My Blood Approves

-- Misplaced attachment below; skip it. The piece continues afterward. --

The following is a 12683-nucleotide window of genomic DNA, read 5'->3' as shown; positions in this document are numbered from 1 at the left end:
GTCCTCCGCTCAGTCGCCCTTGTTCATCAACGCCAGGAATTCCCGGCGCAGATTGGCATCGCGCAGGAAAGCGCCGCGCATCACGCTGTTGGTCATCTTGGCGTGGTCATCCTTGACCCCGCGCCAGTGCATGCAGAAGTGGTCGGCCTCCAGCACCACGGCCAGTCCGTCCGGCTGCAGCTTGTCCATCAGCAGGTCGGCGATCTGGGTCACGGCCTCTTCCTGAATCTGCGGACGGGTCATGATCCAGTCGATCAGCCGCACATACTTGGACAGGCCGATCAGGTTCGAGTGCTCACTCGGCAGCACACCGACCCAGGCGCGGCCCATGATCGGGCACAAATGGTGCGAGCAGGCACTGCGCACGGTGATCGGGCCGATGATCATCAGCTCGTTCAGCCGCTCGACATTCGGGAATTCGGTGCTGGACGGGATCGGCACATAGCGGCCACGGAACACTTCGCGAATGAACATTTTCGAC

My Blood Approves - Amanda Hocking Technically my first Amanda Hocking read ever, and I picked it up not only on an Amazon Kindle recommendation, but also as a challenge to read ten titles within the vein of contemporary paranormal romance (i.e. unofficial Reading Challenge as of yet untitled - I'm not sure when I'll complete it, but we'll see). It was 0.99 cents, so I figured, you know what, I might as well wing it and read it to see what she has to offer. I've known about Hocking's success as an indie publisher, and respect her in writing and releasing her works in succession with the success she's had.That said, let me start this review by saying that I think Hocking has a good flare for humor. I hope at some point I get to read a book from her where she has an emphasis on comedy/parody, because honestly I think she could make a fun story with some of the back and forth banter and references incorporated (albeit brief) in spurts within My Blood Approves. Honestly, if there were a little more of that, I probably would've enjoyed this book. Unfortunately, I found more cons than pros within the story. For one, and probably no surprise to people who have read many contemporary paranormal romance titles, it's highly derivative. I have the feeling if you like predestined/predetermined romances where the heroine tangles between two vampires who want her on different levels (and she quite actively "tempts" them), it may appeal because it's cut of the same cloth. Simple story, easy read for me in terms of flow and readability, though I do take issue that the writing is clunky in many places. To add to its cons, it succumbs to more cliches than a little bit."My Blood Approves" is written from the perspective of Alice, a young woman out with her friend Jane one night until Jane's caught in a precarious situation with a group of sketchy guys. Enter Jack with his "Real Men Wear Pink" shirt and distinctive clothes including Blue Converses to save the day. Never mind that I suspect he's a vampire - the first thought in my mind is "Holy crud, he wears clothes like that and listens to Weezer and Motion City Soundtrack - I think I might like this kid." Except he's not a kid at all, he's 24, but moving on...So Alice and Jack start hanging out with each other and for me, that was a part of the book that I liked the most, even when the age difference slightly deters me a little. The two seem to have a natural chemistry and some of their interactions are genuinely funny. Case in point: "You asked me what my angle was, so I said isosceles," Jack explained, looking down at me to make sure that he wasn't losing me in the crowd. "It's a triangle with two equal sides. I suppose that's not really an angle, and I would've said something like acute or obtuse, but I thought that would either sound like I was hitting on you or calling you stupid. I should've said oblique. That would've been good. Damn! I'm gonna remember that for next time."To me, that was rather adorkable (adorable in a dorkish way), and I decided that I liked Jack. Hocking actually does well with Alice's character around that time as well, because she seems like a peppy, spunky person with a little brother who checks up on her every once in a while, and a mother who's difficult and distant in spurts, but seems to care about whom her daughter is associating with. Alice herself is well-humored, and I had it in my mind that this might be something different than the usual.All things taken into consideration, Alice discovers that Jack isn't like other guys. (Lending the 80s references peppered through this book, if you got the reference from the previous line, I applaud you). But that's not this kind of story.Jack's a babe magnet from the perspective of either sex (pending sexual orientation), he heals easily, and well...long story short - he's a vampire. It takes a bit for this to come across, and somehow, I'd think that Alice would've started putting the pieces together a little sooner, but the thought process she goes through is plausible for her character. And she goes through the motions trying to deal with this news. But when Jack's family comes into the picture, I think that's when the derivative factors start hitting home. Peter, Jack's "brother," seems funny in his introduction and there were moments where I thought his character would amount to more, but unfortunately, he never did. I hated his character, not just because of what he was, but because of how obvious of a contrast he was supposed to be to Jack and for the whole "predetermined" link he shares with Alice.From that point on, I read to see where the story went, but Alice becomes a weepy mess, tempts both Jack and Peter to take her blood, and basically every character feels like they're drawn out in a melodramatic mesh that only has a few bright moments to shine from that point on with an ending that's supposed to be cliffhanger-ish, but the dangling threads bothered the heck out of me. I was thrown out of the story because the derivations were too strong for me *not* to be pulled out. I wanted to feel sorry for Alice, but I really couldn't, and while I still managed to like Jack's character, I didn't really understand Alice's attraction to Peter at all. I think it would've helped if Peter had a little more normal "screentime" to showcase his character, but it felt too one-sided. Peter was too much into the "I'm a bad influence, stay away from me vibe. I wouldn't mind if he had some more dark-humored moments and then transitioned into the dark-side persona that we see in spurts. Instead, it was way too obvious. Proper love-triangle this is not.In the end, this probably won't be the last book I read from Hocking, but I don't know if I'll continue this series. I'm on the fence about it, and while I'll say the book wasn't terrible, it really wasn't good either. Still, there are sparks in Hocking's writing that tell me that she can do much, MUCH better than this.Overall score: 1.5/5